For example, imagine a person named Robert has a prior felony conviction. One day a police officer, based on nothing more than a hunch, asks Robert for consent to searchhim. The officer tells Robert that if he does not consent to the search, that the officer will arrest him and take him to jail. Robert consents to the search, and the police officer finds a firearm in his jacket. The police officer then arrests Robertand charges him with felon in possession of a firearm.

In a case like this, Robert's defense attorney could file a motion to suppress, and argue that Robert's consent to search was not voluntary, but coerced. If the judge agrees, the judge will order that all evidence that was obtainedduring the search (including the firearm) will be inadmissibleat a trial. In that case, the prosecutor would likelydismiss the case.

Miranda Rights Violations

When police detain a suspect, they must read the suspect his or her Miranda rights before they ask the suspect any questions. If police fail to read the suspect his Miranda rights, any statements the suspect makes will be inadmissible in court.

Frequently, in felon in possession of a firearm cases, the prosecutor needs the accused person's statement to police in order to prove the accused knew about the presence of the firearm. If the police officer failed to read the suspect his Miranda rights, or the police officer read the Miranda rights incorrectly, the judge will exclude the suspect's statement, leaving the prosecutor without enough evidence to prove the case.

Lack of Evidence to Prove Constructive Possession

As stated above, for a person to have constructive possession of a firearm, the person must be aware of the presence of the firearm, the firearm must be in a place over which the person has control, and the person must have the ability to control the firearm.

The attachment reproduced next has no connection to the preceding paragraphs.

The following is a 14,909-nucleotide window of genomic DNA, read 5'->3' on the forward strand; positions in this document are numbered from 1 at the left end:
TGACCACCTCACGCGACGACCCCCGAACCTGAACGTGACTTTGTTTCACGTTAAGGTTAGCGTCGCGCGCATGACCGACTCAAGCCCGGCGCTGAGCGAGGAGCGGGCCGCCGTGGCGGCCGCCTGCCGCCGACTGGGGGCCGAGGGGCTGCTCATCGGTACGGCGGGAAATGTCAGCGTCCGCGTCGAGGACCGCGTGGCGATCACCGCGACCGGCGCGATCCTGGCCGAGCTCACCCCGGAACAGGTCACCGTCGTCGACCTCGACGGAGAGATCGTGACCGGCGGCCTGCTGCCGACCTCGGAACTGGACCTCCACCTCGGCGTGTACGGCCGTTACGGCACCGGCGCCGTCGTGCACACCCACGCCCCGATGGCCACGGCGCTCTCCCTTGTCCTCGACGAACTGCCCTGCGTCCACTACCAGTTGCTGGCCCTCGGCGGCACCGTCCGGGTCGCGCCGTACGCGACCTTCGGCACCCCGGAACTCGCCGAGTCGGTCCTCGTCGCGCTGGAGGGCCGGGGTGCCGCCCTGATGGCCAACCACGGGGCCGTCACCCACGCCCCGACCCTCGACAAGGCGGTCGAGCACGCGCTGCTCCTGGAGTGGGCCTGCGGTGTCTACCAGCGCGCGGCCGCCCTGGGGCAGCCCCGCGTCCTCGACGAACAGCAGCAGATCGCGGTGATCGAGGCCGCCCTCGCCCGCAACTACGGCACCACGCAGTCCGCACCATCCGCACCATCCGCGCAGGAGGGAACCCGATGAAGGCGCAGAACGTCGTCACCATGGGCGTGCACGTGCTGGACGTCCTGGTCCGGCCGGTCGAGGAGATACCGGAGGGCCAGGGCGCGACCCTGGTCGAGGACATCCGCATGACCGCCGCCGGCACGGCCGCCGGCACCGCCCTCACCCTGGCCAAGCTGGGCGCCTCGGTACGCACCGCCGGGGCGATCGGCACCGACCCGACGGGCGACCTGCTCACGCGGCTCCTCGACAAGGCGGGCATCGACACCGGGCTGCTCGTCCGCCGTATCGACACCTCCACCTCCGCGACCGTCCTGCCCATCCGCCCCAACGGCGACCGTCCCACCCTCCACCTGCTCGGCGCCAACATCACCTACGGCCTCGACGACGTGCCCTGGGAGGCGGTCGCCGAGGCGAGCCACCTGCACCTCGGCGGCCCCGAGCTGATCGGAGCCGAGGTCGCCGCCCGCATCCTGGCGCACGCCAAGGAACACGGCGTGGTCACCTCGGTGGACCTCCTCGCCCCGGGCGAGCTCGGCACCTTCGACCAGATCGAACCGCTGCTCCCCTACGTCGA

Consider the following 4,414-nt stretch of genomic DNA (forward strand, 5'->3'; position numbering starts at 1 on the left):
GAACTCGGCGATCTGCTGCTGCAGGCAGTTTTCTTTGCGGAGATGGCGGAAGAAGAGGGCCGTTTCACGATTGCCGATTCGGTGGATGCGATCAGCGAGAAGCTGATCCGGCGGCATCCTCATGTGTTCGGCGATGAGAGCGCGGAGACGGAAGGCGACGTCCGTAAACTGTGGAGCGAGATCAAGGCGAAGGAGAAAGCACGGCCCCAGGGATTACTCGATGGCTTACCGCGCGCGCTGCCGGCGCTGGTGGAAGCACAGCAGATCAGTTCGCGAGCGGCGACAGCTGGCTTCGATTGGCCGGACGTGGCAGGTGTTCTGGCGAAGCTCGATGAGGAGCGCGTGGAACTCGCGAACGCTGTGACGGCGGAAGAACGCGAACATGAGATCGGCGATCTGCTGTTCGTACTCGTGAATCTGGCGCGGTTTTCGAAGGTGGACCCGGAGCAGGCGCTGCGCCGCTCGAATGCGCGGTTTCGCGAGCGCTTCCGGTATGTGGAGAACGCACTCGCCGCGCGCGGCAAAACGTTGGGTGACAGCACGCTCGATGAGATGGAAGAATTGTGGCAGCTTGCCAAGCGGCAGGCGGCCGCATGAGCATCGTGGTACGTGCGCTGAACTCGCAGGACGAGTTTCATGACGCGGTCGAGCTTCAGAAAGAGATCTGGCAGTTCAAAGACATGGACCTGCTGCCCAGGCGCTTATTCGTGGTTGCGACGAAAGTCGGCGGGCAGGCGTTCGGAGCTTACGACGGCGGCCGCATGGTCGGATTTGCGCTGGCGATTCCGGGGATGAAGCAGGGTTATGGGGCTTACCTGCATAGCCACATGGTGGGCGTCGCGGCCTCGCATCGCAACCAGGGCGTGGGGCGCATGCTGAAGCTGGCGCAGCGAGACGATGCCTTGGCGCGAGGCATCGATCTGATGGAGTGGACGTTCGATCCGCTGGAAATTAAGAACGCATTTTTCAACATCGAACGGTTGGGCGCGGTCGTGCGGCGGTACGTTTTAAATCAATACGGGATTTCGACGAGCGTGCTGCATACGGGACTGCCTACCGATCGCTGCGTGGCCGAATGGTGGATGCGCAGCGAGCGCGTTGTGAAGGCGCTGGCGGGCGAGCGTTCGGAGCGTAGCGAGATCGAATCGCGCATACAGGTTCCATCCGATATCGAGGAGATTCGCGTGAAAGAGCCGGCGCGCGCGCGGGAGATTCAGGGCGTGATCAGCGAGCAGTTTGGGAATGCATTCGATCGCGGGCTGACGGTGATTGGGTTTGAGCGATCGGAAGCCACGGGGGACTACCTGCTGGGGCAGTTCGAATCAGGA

Sometimes, a prosecutor may be able to prove one or two of the constructive possession requirements, but not all three.

For example, imagine that Fred has a felony conviction. One afternoon, Fred borrows his friend's car to go to the store, but on the way he gets stopped for speeding. While the police officer is handing Fred a speeding ticket, she notices a firearm on the rear floorboard of the vehicle. The police officer, aware that Fred is a convicted felon, arrests Fred for felon in possession of a firearm.

In these circumstances, a defense attorney can ask the prosecutor to drop the charges against Fred, arguing to the prosecutor that without more evidence (like Fred's fingerprints on the gun, or Fred's admission that he knew the gun was in the car) the prosecutor won't be able to prove that Fred was aware of the firearm's presence.

Unlawful Detention

In order to detain a person, the law says that a police officer needs to have a reasonable suspicion that the person has committed, is committing, or is about to commit a crime. However, sometimes police officers stop people based on hunches, rather than well-founded reasons.

When police officers detain and search persons without a reasonable suspicion, a defense attorney can file a motion requesting that the judge exclude any evidence that was discovered as a result of the unlawful detention and search.

Are you looking for the best Weapons Offense lawyer in Tampa Florida? Contact Attorney David C. Hardy.

Tampa Criminal Defense Attorney David C. Hardy is a former prosecutor that now represents persons accused of a Weapons Offense. He is Board Certified by the Florida Bar and the National Board of Trial Advocacy as an Expert in Criminal Trial Law. As a prosecutor and defense attorney, he has extensive experience handling all types of Weapons Offense cases.

If you or a loved one has been arrested for a Weapons Offense in Hillsborough County Florida, Pinellas County Florida, or Pasco County Florida, contact Attorney David C. Hardy. He has the knowledge, skills, and experience to guide you through this process and obtain the best possible results for your Tampa firearms defense.